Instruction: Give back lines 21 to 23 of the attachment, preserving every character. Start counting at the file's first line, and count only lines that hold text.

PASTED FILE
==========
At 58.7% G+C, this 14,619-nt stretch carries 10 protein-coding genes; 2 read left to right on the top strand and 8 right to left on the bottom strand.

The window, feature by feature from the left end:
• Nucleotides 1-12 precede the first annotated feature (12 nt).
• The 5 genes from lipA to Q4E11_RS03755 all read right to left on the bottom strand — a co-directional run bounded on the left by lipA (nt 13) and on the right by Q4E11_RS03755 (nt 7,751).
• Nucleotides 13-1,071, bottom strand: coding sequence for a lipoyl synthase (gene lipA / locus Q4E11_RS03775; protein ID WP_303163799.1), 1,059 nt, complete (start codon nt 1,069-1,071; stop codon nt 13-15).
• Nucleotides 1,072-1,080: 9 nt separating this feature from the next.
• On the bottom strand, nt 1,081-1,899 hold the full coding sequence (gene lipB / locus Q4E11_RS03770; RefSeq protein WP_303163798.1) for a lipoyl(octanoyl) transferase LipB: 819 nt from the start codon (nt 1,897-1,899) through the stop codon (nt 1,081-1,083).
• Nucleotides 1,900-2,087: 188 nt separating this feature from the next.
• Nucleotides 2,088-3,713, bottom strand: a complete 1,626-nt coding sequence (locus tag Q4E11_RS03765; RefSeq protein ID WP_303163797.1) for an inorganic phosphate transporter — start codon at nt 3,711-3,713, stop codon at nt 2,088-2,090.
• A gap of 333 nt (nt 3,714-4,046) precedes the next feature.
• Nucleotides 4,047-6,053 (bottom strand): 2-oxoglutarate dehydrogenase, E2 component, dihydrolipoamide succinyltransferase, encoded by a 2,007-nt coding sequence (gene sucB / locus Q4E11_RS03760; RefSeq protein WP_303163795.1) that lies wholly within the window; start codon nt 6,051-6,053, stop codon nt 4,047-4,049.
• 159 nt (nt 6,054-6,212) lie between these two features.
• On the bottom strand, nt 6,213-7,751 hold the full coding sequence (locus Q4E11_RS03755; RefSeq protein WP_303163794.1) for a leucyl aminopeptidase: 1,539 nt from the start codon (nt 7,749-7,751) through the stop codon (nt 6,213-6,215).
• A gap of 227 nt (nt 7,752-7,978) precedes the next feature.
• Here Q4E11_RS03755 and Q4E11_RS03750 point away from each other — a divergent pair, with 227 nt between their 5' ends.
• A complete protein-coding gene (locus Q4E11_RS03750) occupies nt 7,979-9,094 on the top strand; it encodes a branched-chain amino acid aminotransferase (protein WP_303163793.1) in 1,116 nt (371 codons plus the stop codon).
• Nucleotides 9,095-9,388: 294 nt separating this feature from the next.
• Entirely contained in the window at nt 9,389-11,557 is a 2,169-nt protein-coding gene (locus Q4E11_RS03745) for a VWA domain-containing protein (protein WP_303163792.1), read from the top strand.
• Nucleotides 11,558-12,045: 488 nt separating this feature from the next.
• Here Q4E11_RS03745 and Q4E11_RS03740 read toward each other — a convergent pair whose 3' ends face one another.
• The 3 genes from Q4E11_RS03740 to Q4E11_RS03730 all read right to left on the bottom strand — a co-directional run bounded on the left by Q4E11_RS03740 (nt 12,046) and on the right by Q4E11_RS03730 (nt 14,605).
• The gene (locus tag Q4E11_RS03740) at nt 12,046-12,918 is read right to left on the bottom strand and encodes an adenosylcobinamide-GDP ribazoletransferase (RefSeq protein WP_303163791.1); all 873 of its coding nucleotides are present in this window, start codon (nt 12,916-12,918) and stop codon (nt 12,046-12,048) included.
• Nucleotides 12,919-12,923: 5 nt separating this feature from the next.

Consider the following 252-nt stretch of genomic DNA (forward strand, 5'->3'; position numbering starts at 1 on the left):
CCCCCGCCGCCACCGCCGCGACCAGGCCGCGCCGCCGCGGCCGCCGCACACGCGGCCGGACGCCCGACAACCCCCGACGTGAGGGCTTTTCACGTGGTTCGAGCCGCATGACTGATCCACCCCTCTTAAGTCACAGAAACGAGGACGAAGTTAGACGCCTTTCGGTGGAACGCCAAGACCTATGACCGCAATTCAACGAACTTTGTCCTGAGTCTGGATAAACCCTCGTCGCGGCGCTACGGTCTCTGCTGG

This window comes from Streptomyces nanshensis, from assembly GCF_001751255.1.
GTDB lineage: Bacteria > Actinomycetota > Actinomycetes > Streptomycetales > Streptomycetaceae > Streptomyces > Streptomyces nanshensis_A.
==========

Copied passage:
• The 3 genes from Q4E11_RS03740 to Q4E11_RS03730 all read right to left on the bottom strand — a co-directional run bounded on the left by Q4E11_RS03740 (nt 12,046) and on the right by Q4E11_RS03730 (nt 14,605).
• The gene (locus tag Q4E11_RS03740) at nt 12,046-12,918 is read right to left on the bottom strand and encodes an adenosylcobinamide-GDP ribazoletransferase (RefSeq protein WP_303163791.1); all 873 of its coding nucleotides are present in this window, start codon (nt 12,916-12,918) and stop codon (nt 12,046-12,048) included.
• Nucleotides 12,919-12,923: 5 nt separating this feature from the next.